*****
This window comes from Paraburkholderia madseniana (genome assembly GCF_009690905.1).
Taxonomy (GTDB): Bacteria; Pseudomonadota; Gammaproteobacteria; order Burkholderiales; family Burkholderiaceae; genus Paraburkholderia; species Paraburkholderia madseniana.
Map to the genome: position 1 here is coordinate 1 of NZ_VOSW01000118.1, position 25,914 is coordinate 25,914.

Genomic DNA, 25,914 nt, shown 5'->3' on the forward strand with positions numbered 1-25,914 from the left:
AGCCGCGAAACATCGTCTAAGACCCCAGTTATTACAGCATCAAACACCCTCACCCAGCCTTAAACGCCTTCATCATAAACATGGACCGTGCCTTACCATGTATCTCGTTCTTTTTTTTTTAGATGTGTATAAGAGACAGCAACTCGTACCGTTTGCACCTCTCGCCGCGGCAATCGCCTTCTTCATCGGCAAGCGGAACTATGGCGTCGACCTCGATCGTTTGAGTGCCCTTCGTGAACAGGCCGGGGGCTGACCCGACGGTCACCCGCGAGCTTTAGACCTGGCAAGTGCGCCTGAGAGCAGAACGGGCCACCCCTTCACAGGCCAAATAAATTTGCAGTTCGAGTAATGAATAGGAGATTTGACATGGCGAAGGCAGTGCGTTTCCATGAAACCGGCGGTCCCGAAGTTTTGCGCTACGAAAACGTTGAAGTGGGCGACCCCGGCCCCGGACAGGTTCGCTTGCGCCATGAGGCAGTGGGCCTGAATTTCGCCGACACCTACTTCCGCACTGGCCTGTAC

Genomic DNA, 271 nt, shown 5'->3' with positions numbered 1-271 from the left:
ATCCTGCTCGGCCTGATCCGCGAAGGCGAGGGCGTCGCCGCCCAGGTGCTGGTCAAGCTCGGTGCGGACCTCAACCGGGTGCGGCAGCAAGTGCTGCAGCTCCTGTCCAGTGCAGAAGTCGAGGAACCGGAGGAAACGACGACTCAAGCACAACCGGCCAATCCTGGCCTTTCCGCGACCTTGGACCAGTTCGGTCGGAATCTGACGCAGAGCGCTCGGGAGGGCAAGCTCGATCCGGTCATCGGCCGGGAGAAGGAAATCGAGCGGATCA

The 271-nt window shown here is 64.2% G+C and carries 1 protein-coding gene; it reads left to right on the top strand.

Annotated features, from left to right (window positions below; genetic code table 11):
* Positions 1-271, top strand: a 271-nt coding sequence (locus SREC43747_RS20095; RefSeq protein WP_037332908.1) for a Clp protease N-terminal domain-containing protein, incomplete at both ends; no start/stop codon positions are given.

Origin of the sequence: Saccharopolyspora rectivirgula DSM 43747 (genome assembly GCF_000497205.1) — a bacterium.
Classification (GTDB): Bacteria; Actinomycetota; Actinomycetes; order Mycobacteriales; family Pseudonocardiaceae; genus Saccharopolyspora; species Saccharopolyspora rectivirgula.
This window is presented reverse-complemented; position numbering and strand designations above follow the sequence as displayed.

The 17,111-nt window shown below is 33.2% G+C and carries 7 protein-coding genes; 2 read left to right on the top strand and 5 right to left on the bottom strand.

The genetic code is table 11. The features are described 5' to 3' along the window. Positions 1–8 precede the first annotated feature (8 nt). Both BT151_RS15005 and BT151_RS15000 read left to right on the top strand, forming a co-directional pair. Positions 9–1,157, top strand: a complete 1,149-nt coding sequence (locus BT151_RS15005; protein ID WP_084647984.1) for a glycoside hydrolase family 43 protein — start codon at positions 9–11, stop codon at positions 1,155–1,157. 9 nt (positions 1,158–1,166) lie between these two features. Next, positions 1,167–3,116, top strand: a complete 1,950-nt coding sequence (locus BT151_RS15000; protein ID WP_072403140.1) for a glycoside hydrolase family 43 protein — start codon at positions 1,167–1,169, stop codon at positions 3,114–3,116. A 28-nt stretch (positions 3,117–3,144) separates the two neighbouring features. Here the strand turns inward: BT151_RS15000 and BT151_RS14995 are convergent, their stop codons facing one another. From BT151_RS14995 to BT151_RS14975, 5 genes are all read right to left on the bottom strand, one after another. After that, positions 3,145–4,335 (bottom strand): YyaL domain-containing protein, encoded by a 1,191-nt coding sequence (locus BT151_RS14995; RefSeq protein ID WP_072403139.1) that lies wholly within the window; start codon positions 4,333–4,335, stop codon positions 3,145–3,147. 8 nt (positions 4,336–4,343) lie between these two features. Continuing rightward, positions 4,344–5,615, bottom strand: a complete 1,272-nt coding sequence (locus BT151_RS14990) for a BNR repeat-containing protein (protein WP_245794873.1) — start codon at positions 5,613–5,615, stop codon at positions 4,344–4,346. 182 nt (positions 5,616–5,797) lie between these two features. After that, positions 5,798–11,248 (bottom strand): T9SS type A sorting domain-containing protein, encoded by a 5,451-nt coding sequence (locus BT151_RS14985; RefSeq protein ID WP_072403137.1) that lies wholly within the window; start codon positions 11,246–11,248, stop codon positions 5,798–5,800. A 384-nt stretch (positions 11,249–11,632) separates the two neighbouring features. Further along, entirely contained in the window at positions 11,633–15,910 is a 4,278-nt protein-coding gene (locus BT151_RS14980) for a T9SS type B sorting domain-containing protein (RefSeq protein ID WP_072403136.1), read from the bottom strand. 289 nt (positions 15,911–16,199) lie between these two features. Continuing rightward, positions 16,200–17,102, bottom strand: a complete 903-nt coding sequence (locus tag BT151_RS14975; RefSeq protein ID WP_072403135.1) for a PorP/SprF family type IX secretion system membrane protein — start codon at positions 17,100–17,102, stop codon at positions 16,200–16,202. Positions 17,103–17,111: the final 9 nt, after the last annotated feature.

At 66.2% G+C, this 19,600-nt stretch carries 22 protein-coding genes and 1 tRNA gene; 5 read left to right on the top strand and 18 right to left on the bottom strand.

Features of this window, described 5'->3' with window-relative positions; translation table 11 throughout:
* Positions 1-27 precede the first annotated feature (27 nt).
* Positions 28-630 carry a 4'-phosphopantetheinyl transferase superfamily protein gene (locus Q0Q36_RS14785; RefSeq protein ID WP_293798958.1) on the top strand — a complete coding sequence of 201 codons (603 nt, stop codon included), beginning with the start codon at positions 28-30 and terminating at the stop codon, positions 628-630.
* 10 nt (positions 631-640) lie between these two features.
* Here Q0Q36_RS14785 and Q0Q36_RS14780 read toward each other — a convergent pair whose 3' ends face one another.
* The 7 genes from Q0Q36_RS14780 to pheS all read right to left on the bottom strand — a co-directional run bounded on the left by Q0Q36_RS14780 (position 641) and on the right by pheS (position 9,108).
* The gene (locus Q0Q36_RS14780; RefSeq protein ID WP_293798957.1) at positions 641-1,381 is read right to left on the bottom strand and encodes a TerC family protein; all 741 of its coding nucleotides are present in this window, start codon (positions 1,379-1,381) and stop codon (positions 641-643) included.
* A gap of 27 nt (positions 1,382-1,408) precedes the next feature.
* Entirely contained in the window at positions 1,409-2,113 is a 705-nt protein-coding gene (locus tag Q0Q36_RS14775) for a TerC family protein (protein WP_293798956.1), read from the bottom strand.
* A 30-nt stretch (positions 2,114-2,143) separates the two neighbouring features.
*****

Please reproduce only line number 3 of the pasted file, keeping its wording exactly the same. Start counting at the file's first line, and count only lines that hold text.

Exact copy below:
Map to the genome: position 1 here is coordinate 1 of NZ_VOSW01000118.1, position 25,914 is coordinate 25,914.